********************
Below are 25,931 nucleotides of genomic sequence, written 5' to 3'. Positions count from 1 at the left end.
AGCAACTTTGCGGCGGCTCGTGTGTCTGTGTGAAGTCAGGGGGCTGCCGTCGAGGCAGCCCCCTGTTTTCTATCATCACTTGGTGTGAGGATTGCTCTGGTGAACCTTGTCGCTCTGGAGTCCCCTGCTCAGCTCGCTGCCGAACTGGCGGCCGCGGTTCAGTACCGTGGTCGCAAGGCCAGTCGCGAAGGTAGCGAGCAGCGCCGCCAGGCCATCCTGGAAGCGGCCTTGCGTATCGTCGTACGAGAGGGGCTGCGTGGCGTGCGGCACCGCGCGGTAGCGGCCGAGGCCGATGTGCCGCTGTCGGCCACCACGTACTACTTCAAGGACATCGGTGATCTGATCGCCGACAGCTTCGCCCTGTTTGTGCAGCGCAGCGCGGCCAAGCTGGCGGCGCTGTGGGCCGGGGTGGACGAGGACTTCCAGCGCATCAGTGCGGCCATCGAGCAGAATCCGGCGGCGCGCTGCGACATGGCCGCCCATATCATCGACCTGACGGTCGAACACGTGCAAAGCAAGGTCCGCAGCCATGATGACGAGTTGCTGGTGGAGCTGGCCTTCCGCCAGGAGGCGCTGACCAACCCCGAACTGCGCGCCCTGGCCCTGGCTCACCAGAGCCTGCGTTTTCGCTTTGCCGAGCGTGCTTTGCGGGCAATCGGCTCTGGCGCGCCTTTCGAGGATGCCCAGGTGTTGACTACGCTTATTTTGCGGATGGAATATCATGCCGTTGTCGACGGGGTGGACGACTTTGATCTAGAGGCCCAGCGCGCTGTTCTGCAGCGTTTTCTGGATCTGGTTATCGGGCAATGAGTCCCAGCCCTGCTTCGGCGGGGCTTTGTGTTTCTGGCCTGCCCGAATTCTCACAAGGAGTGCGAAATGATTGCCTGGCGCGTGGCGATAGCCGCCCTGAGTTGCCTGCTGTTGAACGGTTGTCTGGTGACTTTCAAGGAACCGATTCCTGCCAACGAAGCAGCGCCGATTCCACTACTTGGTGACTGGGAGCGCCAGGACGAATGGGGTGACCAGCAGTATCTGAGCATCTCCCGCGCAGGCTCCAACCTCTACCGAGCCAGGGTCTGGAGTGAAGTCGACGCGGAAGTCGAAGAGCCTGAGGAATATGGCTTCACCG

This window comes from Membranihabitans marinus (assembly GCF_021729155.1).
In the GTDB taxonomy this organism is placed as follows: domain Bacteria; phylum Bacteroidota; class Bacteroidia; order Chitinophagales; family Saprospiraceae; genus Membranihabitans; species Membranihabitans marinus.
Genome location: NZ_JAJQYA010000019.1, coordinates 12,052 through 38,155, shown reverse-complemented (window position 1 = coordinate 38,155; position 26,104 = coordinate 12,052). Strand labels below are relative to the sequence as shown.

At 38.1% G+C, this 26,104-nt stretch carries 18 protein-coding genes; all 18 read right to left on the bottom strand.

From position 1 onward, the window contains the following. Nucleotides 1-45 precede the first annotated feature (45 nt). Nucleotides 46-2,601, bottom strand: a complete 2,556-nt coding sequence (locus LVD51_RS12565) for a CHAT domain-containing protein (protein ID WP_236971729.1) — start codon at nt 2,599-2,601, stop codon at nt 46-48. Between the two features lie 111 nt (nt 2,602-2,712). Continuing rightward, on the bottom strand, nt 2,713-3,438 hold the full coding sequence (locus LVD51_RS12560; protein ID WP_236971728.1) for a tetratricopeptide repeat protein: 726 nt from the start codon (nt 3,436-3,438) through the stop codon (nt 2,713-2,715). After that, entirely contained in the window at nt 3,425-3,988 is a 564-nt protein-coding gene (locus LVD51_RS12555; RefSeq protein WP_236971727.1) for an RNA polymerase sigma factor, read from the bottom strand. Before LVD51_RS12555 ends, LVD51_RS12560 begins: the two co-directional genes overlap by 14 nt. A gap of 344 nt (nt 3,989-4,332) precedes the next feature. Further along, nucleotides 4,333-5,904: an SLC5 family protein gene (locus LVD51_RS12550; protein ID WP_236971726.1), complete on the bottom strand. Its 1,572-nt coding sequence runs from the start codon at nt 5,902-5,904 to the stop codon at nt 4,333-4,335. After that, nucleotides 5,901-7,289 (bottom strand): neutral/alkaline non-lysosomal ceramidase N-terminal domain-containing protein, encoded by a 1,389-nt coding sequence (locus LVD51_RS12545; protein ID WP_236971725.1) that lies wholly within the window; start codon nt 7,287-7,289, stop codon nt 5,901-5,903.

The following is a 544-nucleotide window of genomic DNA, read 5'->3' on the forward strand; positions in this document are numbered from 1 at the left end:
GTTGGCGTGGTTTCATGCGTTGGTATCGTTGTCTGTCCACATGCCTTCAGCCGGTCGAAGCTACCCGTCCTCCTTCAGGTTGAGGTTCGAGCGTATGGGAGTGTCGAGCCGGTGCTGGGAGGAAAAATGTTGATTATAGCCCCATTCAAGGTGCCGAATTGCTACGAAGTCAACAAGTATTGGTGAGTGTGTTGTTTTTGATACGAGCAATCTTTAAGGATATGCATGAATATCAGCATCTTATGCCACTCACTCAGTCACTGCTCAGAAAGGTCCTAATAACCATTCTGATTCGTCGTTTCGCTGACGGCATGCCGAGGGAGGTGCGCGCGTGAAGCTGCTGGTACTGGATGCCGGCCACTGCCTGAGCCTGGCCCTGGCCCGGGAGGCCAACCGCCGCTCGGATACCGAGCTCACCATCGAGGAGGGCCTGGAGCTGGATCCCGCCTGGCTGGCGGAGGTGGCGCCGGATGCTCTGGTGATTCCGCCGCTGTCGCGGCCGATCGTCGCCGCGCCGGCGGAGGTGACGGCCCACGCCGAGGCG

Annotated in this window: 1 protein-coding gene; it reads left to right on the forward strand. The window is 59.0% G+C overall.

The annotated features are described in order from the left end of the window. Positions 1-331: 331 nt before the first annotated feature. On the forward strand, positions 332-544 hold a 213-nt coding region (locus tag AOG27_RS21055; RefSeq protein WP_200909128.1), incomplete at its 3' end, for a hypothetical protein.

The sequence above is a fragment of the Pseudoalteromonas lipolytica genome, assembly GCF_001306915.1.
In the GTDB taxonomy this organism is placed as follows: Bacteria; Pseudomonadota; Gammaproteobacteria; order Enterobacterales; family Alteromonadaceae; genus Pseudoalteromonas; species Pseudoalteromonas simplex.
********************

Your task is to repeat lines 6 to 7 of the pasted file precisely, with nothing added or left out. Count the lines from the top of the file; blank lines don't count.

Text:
At 38.1% G+C, this 26,104-nt stretch carries 18 protein-coding genes; all 18 read right to left on the bottom strand.

From position 1 onward, the window contains the following. Nucleotides 1-45 precede the first annotated feature (45 nt). Nucleotides 46-2,601, bottom strand: a complete 2,556-nt coding sequence (locus LVD51_RS12565) for a CHAT domain-containing protein (protein ID WP_236971729.1) — start codon at nt 2,599-2,601, stop codon at nt 46-48. Between the two features lie 111 nt (nt 2,602-2,712). Continuing rightward, on the bottom strand, nt 2,713-3,438 hold the full coding sequence (locus LVD51_RS12560; protein ID WP_236971728.1) for a tetratricopeptide repeat protein: 726 nt from the start codon (nt 3,436-3,438) through the stop codon (nt 2,713-2,715). After that, entirely contained in the window at nt 3,425-3,988 is a 564-nt protein-coding gene (locus LVD51_RS12555; RefSeq protein WP_236971727.1) for an RNA polymerase sigma factor, read from the bottom strand. Before LVD51_RS12555 ends, LVD51_RS12560 begins: the two co-directional genes overlap by 14 nt. A gap of 344 nt (nt 3,989-4,332) precedes the next feature. Further along, nucleotides 4,333-5,904: an SLC5 family protein gene (locus LVD51_RS12550; protein ID WP_236971726.1), complete on the bottom strand. Its 1,572-nt coding sequence runs from the start codon at nt 5,902-5,904 to the stop codon at nt 4,333-4,335. After that, nucleotides 5,901-7,289 (bottom strand): neutral/alkaline non-lysosomal ceramidase N-terminal domain-containing protein, encoded by a 1,389-nt coding sequence (locus LVD51_RS12545; protein ID WP_236971725.1) that lies wholly within the window; start codon nt 7,287-7,289, stop codon nt 5,901-5,903.